A titan dies. An everyman follows suit. And a director in his seventh decade displays the energy of a twenty-year-old. Notes from a holiday.

Can a writer ever take a break? So here I was, all ready for three weeks of not working, telling myself things like “this is as good a time as any, because you’re never going to find the right moment for a vacation because something is always going to be happening, and you need to realize that the world isn’t going to go up in a conflagration just because you didn’t pitch in your two cents.” And then Peter O’Toole passed away, and the hand began to itch to dole out those two cents.

The mind began to compose opening sentences. If I had not been on vacation, how would I have written an obit or a column? Maybe begin by noting the thrilling theatricality the actor displayed in his most famous roles – bellowing, mewling, sighing, masticating each line or dialogue, each word, as if it were the last morsel on earth? And along the way, acknowledge his beauty with that Noël Coward quote that if the actor been any prettier, David Lean’s sand-soaked epic would have had to be called Florence of Arabia?

Perhaps the worst part about being a writer is that it isn’t a job that allows you to switch off. It’s not something about which you can say you’re waiting for your teammates to finish their parts of the project. It’s just you. And there’s always a computer nearby.

You board a flight and switch on the small TV set in front of you and a dozen thoughts pop up, of which at least three might make for good columns. (About watching movies without the pressure of reviewing them, maybe. Or about watching a movie on a little box of a screen and how it changes your experience of the movie from the time you saw it in the theatre. Or about reading, in the London papers, obits for Peter O’Toole, and how different they are from the obits we find in our papers.) What is it with this annoying little woodpecker inside your head, knocking incessantly against the walls of your skull, saying write-write-write-write-write?

So I get over the need – and it’s really that; a sort of craving, the addict’s need for a fix – to write about Peter O’Toole, and a couple of weeks later Farooq Sheikh shuffles off his mortal coil. Again, the mind is besieged by writing possibilities. First, how to make sense of this profound sadness on the passing of someone you didn’t know, you just saw on screen and on TV, a sadness that’s in some ways deeper than what we might experience upon the death of a neighbour or a colleague?

This is perhaps a good way to remember the actor, by coming to grips with the emotion one feels. Another way, of course, is to remember the films, the important films (first, last, star-making, award-winning) as well as the favourites, the ones that may not have made an impression on anyone but you – and it’s through these very personal connections that an actor remains with us forever.

Had I written a memory piece about Farooq Sheikh, I would have remembered Bazaar, which is my favourite film of his. I’d probably have recalled the songs first, which people of my generation heard over and over through a cassette whose other side contained songs from Umrao Jaan, and the Bazaar songs were preceded by little bits of dialogue, banter about green bangles among other things, and listening to Farooq Sheikh and Supriya Pathak being in love was just heartbreaking, given your knowledge of what fate has in store for them.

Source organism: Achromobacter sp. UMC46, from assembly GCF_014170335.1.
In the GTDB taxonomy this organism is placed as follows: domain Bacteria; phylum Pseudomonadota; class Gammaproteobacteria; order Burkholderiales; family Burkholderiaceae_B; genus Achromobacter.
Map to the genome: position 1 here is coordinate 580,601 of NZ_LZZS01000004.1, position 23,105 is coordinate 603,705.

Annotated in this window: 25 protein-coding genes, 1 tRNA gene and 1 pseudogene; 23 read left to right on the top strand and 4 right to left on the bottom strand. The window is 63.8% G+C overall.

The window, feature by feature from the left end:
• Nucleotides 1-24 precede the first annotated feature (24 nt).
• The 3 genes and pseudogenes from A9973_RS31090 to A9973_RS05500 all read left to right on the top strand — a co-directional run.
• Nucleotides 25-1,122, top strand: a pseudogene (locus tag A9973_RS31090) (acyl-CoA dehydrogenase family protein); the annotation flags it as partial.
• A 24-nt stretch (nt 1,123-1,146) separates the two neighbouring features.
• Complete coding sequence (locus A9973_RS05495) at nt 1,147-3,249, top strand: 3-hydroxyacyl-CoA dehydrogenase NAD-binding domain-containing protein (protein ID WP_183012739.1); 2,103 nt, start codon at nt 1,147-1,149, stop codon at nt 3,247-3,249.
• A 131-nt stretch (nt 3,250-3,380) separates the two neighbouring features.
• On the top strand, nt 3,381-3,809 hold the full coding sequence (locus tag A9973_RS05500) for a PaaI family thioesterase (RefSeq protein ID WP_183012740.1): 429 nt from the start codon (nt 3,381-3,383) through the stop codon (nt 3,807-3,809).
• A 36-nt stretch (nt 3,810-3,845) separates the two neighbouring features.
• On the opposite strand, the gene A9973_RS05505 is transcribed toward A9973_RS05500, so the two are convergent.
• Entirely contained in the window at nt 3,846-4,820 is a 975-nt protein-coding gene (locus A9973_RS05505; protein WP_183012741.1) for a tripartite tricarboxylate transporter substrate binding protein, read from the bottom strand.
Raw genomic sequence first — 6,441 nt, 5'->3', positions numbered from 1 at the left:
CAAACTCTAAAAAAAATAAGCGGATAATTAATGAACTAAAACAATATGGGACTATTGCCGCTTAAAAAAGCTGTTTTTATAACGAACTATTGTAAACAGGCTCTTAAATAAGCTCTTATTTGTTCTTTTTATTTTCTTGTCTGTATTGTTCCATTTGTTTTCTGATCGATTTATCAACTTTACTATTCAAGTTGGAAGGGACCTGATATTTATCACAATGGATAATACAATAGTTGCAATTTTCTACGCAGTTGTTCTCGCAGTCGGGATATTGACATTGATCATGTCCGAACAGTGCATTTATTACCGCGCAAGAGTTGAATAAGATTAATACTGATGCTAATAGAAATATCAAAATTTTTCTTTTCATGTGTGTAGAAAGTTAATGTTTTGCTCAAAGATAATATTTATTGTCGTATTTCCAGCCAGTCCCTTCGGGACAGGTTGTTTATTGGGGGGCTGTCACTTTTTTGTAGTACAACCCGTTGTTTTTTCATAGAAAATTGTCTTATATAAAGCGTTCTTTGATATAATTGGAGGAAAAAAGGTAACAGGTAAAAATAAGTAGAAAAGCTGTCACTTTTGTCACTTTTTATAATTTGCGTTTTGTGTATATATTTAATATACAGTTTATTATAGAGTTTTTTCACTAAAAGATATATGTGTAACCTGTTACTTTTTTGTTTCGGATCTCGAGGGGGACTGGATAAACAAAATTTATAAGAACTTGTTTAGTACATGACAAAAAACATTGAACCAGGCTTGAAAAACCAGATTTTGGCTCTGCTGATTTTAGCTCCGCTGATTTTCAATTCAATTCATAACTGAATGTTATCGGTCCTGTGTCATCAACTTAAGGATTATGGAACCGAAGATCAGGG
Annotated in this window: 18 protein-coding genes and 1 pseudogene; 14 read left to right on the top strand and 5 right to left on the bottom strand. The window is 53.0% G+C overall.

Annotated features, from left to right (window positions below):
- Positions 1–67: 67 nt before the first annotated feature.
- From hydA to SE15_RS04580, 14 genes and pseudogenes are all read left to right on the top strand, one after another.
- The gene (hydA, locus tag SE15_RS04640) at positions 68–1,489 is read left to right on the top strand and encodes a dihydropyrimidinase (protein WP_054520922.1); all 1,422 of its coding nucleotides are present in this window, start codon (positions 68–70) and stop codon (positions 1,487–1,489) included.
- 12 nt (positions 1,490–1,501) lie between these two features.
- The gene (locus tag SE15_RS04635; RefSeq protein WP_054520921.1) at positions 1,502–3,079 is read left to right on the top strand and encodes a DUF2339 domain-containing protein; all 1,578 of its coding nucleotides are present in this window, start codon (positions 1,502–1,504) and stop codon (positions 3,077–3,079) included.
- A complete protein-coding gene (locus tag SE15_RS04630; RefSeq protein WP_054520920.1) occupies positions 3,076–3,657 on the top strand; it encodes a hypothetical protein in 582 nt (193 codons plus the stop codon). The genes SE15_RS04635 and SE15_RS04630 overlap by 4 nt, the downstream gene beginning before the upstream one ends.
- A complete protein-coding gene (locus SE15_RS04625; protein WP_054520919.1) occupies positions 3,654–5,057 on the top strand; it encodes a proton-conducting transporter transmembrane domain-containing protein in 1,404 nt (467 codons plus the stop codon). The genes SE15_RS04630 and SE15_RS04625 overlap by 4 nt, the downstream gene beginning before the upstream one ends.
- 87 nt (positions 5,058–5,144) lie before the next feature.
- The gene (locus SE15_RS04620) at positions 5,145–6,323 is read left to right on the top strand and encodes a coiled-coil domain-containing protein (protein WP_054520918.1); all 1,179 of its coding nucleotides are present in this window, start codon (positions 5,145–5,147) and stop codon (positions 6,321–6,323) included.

If Ek Duuje Ke Liye, released a year earlier, in 1981, showcased lovers who lashed out against the establishment, Bazaar affirmed, sadly, that the voices of everymen and everywomen often went unheard in a world where money and status and power and privilege mattered most. Farooq Sheikh was devastating as this everyman, smiling sweetly at Supriya Pathak as she sang Dihkayi diye yoon and, later, letting go of her hands as she walks away tearfully into the shadows by the end of Dekh lo aaj humko jee bhar ke.

But, again, I told myself I was on a break, and a fuller piece never got written. The idea for one remained wedged in the mind along with the idea for a piece on the comedy I watched sometime in the middle of these two tragedies: Martin Scorsese’s The Wolf of Wall Street. At least, I think it is a comedy. It’s too long and too shallow, the character graphs too attenuated, and there’s too much repetition to classify the film as good drama, and besides, there’s not much here that we haven’t already seen in Goodfellas or Casino, those other stories of men behaving badly.

But there are superb comic set pieces – a dry face-off on a yacht that hinges on who will blink first, a drugged-out drive back to the home – and the film overflows with such manic energy that it’s hard to believe that it was made by a director over seventy. The protagonist may be the one taking the drugs, but we feel the rush, the high, thanks to filmmaking that all but invades our nervous system. The scene-for-scene inventiveness is breathtaking, even if the film, as a whole, never quite adds up – and that is probably what I would have written about. Maybe I still will, now that the vacation is over and I don’t have to keep denying that woodpecker anymore. Happy 2014.

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